Long after the expulsion of humans, a flock of birds went winging through Eden, touching down here and there, picking and pecking wherever they chose. They settled on the Tree of Knowledge, where the boldest bird filled its beak with apple flesh and seeds. The flock flew off again, carefree and careless, darting close to the very edge of Eden, until at last the boldest strayed, for an instant, over the garden wall. The bird was at once buffeted by wind and pelted with hail. Cawing with fear, it dropped the apple flesh into the chaos of the outside world, where it sank deep into mud. The bird fled back to the perfumed trees and crystal springs of the garden where the inhabitants were innocent, the weather was predictable and nothing ever changed.
Down in the ooze the pips took root. It was bitterly cold, just the other side of the wall of Eden. The saplings that struggled up were twisted and half-starved, and their fruit soured by sadness: they were, after all, offspring of the Tree of Knowledge and they had suffered their own Fall. But Knowledge is also the Knowledge of What Might Be, and each seed carried within it a germ of hope: that from experience might come wisdom. The more stunted and wretched the little trees, the more mouth-puckering their fruit, the more they clung to life. Through thousands of years they seeded and multiplied, their twigs infested with mistletoe, their trunks bent, their bark sun-blistered. They were waiting for some sign that though Eden was lost, Knowledge had at least been gained; that people were sadder but wiser too, and so, in time, things might come round.
Down in the ooze the pips took root.
After many centuries a holy man and his servant passed a hedge full of crab apple trees. ‘The fruit of this tree is accursed,’ said the holy man, ‘having caused the downfall of our first parents. Hence its Latin name, Malus. Bad.’
The trees heard this and saw the look of blame cast upon them by both master and servant. Their apples grew a little sourer.
More time passed. A woman and her son came to the hedge one September when the crab trees were heavy with fruit.
‘Climb up there,’ said the woman. ‘Throw them down to me.’
‘They’re sour,’ said the boy.
His mother smiled. ‘Good things can be made from sour apples.’
The boy shinned up the tree and the apples began to sweeten a little.
The centuries flew by (though to the human beings, battling on, they seemed to crawl) and suddenly everything was evolution, evolution, evolution. No such thing, now, as a bad species: malus meant simply apple, and survival was the ultimate good.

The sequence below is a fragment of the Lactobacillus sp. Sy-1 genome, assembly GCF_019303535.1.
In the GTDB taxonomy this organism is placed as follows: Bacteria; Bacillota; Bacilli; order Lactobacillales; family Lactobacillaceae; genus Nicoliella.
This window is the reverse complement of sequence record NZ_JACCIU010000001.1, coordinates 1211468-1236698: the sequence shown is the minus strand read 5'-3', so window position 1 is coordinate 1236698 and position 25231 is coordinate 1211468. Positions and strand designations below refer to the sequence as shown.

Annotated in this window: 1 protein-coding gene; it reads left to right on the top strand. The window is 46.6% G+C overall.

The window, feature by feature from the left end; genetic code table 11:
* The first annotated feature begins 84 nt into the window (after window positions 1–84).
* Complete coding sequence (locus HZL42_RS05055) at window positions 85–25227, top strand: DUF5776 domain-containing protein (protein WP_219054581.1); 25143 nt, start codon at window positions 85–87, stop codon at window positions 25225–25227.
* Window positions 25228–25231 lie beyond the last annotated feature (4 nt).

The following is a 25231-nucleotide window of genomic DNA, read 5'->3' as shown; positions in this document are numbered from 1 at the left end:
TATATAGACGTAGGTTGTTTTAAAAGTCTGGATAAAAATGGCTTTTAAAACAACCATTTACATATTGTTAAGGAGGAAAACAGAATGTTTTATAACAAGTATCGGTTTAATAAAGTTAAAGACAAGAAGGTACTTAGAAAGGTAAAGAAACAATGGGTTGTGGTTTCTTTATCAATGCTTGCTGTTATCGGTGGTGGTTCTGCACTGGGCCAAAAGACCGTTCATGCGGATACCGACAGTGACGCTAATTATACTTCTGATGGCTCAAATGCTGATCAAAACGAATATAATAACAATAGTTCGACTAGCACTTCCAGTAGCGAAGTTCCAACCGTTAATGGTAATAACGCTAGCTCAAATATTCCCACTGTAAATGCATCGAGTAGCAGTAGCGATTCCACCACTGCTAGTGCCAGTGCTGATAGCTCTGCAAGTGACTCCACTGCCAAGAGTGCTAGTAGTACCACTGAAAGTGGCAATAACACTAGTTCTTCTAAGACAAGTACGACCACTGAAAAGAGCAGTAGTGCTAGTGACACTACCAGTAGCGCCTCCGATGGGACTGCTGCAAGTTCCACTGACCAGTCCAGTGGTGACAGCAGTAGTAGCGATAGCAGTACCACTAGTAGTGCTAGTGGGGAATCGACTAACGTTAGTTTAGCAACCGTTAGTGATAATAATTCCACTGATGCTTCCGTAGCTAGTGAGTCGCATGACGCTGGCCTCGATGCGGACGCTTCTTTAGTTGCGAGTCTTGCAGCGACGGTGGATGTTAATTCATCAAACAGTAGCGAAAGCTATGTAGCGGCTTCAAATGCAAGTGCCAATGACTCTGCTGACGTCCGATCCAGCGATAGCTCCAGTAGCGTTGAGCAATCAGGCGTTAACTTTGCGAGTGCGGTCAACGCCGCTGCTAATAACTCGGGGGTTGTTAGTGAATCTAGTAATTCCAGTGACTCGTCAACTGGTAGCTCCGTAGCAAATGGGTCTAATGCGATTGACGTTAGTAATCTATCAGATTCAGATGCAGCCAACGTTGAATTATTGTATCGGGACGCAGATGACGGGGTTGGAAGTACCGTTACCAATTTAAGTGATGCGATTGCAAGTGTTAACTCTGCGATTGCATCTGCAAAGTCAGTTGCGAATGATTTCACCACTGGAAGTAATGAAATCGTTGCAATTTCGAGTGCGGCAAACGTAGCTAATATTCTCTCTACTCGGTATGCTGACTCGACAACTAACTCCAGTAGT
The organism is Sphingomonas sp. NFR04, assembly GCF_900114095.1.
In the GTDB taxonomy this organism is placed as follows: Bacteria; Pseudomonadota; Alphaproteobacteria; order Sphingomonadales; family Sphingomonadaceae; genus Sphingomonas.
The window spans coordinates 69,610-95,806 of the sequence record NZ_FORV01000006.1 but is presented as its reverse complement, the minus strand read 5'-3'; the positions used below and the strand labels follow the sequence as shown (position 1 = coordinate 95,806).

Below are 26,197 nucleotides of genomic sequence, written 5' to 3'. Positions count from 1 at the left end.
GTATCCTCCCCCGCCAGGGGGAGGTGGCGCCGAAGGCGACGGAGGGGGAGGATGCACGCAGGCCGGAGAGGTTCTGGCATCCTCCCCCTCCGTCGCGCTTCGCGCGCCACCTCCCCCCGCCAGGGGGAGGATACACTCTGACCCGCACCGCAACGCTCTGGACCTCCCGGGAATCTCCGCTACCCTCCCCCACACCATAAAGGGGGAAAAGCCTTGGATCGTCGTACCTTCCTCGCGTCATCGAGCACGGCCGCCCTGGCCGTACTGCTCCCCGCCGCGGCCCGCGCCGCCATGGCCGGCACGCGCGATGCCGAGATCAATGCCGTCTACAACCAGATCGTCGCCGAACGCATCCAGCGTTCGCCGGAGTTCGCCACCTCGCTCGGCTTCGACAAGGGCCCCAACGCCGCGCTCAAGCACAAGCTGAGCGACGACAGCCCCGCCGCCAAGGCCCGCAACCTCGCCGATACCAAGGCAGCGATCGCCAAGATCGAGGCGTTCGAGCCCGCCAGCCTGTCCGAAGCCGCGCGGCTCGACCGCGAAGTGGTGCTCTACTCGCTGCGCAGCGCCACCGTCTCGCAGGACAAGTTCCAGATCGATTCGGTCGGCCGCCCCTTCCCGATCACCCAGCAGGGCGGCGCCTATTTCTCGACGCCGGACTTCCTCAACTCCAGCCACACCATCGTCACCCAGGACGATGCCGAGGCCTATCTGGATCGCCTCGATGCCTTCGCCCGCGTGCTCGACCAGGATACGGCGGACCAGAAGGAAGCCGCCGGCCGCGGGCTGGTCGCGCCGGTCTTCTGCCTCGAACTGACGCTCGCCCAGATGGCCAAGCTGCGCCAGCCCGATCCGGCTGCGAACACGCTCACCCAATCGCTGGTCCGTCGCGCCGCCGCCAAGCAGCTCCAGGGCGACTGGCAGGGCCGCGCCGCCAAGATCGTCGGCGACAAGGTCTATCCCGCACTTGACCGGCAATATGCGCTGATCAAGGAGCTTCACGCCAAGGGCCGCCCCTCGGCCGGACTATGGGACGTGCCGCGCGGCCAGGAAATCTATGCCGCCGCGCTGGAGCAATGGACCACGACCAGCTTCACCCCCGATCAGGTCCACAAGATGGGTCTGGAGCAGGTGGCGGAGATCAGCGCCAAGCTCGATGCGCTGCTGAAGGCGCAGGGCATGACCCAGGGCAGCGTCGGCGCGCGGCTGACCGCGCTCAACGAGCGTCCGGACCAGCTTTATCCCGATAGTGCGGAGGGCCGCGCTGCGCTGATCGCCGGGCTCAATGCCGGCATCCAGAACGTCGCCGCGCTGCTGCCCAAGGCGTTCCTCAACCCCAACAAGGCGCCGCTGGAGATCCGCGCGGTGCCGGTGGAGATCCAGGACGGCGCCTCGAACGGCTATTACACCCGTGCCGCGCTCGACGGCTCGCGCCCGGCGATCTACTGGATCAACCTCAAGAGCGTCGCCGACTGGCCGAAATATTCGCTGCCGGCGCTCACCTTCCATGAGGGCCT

‘Who has survived longer than we have?’ mused the crab apples, preparing for recognition. But humans, who craved sweetness without limit, were now busy breeding new varieties, johnny-come-lately fruit, and barely noticed their old companions. The crab apples faded into the uncultivated places, of interest only to unimportant people. There they continued their ancient cycle of blossom, fruit and death.
A couple sat under a flowering crab-apple tree.
‘I was wrong,’ said the man. The tree put forth a few more petals.
The woman said, ‘You were . . . but so was I,’ and the petals glittered in the spring sun.
The next time the woman came there she was alone. She sat beneath the tree and gazed over the fields. The crop had been poor and she had a child coming. After a while she noticed some crab apples lying in the grass nearby. She sighed: they were so small and sour.
The tree silently held out its branches.
‘Anything’s better than nothing,’ the woman thought. She filled her pockets with fruit and went home to make crab-apple jelly. As she stood over the pan, she felt something move in her for the first time. She put her hand on her belly, vowing she would never beat the child as she had been beaten. Her stove was smoky, her pan dented and her spoon bent, yet as she stirred and skimmed she was working a universal magic: the ancient art of bringing forth sweet out of sour, of reclaiming and redeeming, making good out of malus.
Once, before the Fall, apples were luscious as peaches. Some people think that in time we will all become wise, perfect solutions will be found to our problems and Eden will come again. On that day the crab apples will return to their original sweetness. Until then, as the patching up and struggling on continue, crab apples remain what they have been for so long: fruit of which something hopeful can be made, Trees of Knowledge.